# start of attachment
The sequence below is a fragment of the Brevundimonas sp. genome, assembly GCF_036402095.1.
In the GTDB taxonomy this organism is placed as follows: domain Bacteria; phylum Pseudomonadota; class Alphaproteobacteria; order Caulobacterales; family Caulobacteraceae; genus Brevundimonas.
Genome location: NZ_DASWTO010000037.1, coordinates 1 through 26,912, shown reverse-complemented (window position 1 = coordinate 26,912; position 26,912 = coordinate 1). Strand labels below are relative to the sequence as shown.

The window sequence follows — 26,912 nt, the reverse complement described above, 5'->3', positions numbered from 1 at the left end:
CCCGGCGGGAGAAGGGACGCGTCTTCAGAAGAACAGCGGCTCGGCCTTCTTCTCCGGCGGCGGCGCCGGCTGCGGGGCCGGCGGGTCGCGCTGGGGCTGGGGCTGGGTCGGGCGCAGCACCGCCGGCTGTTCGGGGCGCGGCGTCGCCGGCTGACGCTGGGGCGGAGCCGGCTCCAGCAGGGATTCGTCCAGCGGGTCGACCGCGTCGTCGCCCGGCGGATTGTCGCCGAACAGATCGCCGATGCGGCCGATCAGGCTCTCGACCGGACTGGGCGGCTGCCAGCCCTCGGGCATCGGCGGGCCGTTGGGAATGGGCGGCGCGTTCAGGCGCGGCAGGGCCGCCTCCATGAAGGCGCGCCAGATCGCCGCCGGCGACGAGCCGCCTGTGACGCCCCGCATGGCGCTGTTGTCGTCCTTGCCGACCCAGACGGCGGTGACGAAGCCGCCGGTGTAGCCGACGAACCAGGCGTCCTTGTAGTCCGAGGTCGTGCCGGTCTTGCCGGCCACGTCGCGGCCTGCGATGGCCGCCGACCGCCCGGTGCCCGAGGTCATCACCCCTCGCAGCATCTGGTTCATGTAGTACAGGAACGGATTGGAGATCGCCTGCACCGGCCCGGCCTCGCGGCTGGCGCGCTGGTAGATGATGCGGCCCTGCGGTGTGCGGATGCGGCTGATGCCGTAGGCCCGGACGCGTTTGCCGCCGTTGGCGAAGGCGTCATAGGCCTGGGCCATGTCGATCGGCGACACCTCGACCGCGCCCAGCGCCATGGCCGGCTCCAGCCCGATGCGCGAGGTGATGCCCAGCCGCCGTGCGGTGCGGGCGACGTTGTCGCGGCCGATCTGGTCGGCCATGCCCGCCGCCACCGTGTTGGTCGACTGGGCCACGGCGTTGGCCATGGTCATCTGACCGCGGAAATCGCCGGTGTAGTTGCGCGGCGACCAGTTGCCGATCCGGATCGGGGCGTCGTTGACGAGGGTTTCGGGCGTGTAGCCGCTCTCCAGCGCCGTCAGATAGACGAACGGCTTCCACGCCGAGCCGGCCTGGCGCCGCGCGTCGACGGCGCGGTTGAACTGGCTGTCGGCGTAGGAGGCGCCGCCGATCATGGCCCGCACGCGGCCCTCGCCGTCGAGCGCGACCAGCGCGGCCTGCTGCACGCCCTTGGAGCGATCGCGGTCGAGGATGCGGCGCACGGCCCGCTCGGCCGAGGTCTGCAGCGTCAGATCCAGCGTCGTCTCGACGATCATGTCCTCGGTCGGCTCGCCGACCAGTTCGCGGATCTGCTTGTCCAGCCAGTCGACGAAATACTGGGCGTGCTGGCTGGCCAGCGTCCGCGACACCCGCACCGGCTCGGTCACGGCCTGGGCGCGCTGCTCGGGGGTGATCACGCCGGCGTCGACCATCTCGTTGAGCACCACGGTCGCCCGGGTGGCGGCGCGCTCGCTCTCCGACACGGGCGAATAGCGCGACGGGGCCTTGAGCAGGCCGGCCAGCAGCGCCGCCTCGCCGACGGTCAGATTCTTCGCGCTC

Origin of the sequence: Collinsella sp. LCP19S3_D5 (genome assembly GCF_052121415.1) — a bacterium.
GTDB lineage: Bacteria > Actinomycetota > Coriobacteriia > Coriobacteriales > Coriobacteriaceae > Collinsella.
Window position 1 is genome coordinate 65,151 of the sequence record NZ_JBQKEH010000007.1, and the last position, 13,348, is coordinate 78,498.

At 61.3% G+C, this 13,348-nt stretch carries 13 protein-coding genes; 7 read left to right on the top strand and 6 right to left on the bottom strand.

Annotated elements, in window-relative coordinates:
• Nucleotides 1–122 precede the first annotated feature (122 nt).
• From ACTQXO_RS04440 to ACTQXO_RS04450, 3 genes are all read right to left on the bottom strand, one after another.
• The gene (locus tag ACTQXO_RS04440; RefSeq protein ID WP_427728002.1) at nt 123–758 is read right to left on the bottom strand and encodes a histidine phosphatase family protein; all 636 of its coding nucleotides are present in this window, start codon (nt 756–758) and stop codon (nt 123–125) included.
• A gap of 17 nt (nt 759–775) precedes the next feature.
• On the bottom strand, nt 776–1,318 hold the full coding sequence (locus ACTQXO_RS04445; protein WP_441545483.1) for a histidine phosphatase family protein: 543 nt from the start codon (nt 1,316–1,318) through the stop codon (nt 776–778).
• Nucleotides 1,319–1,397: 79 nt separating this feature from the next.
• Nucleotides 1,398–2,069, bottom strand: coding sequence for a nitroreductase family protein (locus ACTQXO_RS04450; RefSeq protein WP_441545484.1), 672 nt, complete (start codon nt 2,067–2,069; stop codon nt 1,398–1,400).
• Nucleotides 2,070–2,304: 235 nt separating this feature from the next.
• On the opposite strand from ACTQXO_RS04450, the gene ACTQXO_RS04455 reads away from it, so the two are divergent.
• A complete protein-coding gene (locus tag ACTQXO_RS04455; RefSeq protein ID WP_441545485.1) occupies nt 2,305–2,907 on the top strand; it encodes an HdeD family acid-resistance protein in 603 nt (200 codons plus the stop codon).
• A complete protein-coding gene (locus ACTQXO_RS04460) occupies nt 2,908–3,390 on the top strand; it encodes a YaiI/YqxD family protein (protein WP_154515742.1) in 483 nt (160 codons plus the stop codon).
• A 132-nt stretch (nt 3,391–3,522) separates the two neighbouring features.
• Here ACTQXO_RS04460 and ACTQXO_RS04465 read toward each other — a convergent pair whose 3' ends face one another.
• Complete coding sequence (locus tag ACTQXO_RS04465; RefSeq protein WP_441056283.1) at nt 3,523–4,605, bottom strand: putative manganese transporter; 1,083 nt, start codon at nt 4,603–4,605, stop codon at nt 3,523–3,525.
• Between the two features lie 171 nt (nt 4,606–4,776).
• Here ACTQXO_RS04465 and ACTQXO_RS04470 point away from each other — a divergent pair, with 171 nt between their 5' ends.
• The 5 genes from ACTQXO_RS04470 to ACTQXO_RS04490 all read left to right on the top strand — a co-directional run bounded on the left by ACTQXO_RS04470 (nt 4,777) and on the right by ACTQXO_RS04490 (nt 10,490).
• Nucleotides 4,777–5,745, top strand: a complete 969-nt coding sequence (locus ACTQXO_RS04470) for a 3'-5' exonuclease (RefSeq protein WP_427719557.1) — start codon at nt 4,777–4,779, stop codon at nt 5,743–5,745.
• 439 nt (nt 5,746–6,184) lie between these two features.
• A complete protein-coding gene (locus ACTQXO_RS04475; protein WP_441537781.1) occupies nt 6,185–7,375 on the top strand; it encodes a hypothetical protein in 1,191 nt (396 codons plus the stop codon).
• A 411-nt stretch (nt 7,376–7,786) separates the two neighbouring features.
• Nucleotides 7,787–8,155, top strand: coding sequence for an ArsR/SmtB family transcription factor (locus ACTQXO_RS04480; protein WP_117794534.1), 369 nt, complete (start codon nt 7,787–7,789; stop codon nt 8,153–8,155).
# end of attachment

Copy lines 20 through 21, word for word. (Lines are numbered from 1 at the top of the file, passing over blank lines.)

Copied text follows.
• A complete protein-coding gene (locus tag ACTQXO_RS04455; RefSeq protein ID WP_441545485.1) occupies nt 2,305–2,907 on the top strand; it encodes an HdeD family acid-resistance protein in 603 nt (200 codons plus the stop codon).
• A complete protein-coding gene (locus ACTQXO_RS04460) occupies nt 2,908–3,390 on the top strand; it encodes a YaiI/YqxD family protein (protein WP_154515742.1) in 483 nt (160 codons plus the stop codon).